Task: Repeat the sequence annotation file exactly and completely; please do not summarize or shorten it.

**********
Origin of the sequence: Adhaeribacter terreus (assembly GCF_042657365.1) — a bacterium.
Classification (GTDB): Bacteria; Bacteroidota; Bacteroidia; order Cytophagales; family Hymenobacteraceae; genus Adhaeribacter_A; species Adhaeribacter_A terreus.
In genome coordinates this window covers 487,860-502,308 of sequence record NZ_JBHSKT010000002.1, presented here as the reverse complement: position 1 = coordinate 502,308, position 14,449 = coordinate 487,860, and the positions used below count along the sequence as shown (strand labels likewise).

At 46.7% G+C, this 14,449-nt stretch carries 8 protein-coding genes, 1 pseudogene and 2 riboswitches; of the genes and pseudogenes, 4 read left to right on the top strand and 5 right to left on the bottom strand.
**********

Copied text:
Origin of the sequence: Adhaeribacter terreus (assembly GCF_042657365.1) — a bacterium.
Classification (GTDB): Bacteria; Bacteroidota; Bacteroidia; order Cytophagales; family Hymenobacteraceae; genus Adhaeribacter_A; species Adhaeribacter_A terreus.
In genome coordinates this window covers 487,860-502,308 of sequence record NZ_JBHSKT010000002.1, presented here as the reverse complement: position 1 = coordinate 502,308, position 14,449 = coordinate 487,860, and the positions used below count along the sequence as shown (strand labels likewise).

At 46.7% G+C, this 14,449-nt stretch carries 8 protein-coding genes, 1 pseudogene and 2 riboswitches; of the genes and pseudogenes, 4 read left to right on the top strand and 5 right to left on the bottom strand.